Where we live has a profound effect on our identity. A child raised in the East Village will have a different outlook than one raised in East Texas. A person from Cairo, Egypt, will have a different perspective than one from Cairo, Missouri. Most of us know that and consider where we live to be an important part of our identity. What we may fail to consider is that we live not just in the physical world, but in the world of the spirit as well. This spiritual world of soul-influencers and intangible forces isn’t as easy to describe as our physical world, but it is just as real and has at least as powerful an impact in shaping who we are. Since navigating the spiritual landscape is one of the primary concerns of this blog, I’m going to do my best to describe the spiritual environment that I inhabit.
My spiritual environment is isolating, ego-centric and individualistic. An implicit belief in meritocracy validates the status quo, hardening our hearts to the poor and training us to desire money, prestige and, especially, fame to validate our sense of our own worth. It is often difficult to gather with friends, relatives and spiritual family members, as we tend to prioritize things other than building relationships. The low level of condemnation I receive for failing to make and keep significant commitments to others suggests that such commitments are widely perceived to be luxuries – nice if you have time for them, but fundamentally unnecessary and unimportant. As a result, it can be difficult to treat the people in my life with the care that they deserve. When I am able to summon the energy and the will to try to deepen my relationship with someone, it is often an exercise in frustration as my calls go unanswered and my emails and texts go unreturned for long periods. I try not to let this bother me when it happens, since I sometimes do the same and worse to others.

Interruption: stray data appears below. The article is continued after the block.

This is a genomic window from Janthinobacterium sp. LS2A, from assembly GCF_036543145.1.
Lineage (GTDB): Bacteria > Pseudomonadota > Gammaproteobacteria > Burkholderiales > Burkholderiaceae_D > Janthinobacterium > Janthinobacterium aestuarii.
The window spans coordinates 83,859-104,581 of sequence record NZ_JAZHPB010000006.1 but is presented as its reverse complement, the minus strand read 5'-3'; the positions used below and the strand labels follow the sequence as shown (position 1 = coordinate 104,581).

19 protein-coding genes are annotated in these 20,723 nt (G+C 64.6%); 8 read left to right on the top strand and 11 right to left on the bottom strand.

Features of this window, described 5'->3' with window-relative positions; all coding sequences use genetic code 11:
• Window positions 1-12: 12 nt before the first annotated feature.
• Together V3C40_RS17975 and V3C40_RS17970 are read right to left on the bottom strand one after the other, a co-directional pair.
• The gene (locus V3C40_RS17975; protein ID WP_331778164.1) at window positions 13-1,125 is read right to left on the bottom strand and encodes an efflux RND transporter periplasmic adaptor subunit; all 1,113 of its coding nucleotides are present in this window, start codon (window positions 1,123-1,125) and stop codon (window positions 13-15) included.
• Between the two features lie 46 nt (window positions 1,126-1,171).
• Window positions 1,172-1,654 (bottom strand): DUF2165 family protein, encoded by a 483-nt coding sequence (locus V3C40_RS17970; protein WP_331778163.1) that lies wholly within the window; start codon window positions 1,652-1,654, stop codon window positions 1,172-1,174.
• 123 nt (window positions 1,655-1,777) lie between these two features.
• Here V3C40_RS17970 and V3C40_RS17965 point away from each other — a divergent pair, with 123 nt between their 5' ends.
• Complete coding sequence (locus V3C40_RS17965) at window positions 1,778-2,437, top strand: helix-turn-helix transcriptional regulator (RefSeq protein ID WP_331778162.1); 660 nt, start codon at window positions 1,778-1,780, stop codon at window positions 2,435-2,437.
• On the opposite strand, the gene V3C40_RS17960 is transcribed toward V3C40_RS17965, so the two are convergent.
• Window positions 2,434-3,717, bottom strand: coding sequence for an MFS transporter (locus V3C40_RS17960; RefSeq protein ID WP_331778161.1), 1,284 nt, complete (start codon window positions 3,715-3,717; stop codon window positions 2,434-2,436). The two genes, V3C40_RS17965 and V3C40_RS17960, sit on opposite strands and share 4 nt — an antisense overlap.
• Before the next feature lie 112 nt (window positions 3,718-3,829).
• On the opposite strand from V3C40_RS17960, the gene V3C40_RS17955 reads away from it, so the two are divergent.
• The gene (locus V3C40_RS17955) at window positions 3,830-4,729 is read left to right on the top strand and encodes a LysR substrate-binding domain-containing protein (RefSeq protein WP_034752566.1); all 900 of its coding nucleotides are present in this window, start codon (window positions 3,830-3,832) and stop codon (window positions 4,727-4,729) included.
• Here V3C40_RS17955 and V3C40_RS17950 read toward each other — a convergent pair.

My spiritual environment is tainted by anxiety. Even among Friends, whose practice of waiting worship trains the spirit in tranquillity, a spirit of frenzy is often waiting for the opportunity to take control. For example, meeting for worship with a concern for business may be marked by a conversational scrum rather than by patient waiting on God’s guidance. Successfully scheduling a joint committee meeting sometimes seems like a miracle on the scale of the feeding of the five thousand. A surprisingly large number of my well-educated, personable, middle-class friends are worried about making ends meet, while several of my retired friends never seem to have enough time. Scrambling is our default, while rest is something we do a few days each year during our vacations – if we are lucky.
My spiritual environment is shaped by market-based thinking. Even in discussions about sensitive spiritual topics – abortion, say, or spiritual disciplines or euthanasia or sexual ethics – it is often easier to talk about “efficiency”, “usefulness”, and “choice” than we do about dignity, obedience, decency and sacrifice. We often conceive of both our rights and our responsibilities as though we were merely economic actors: we have the fundamental right to use our resources to maximize our own pleasure; a decision is good if it expands the range of our choices and bad if it restricts our future possibilities; the most important thing we can say about a person’s life and choices is that they are “productive”; and the worst thing we can do as a society is restrict the choices of another, whether by limiting access to abortion or by imposing the death penalty or the draft. Consumption is treated as a right and production as a virtue.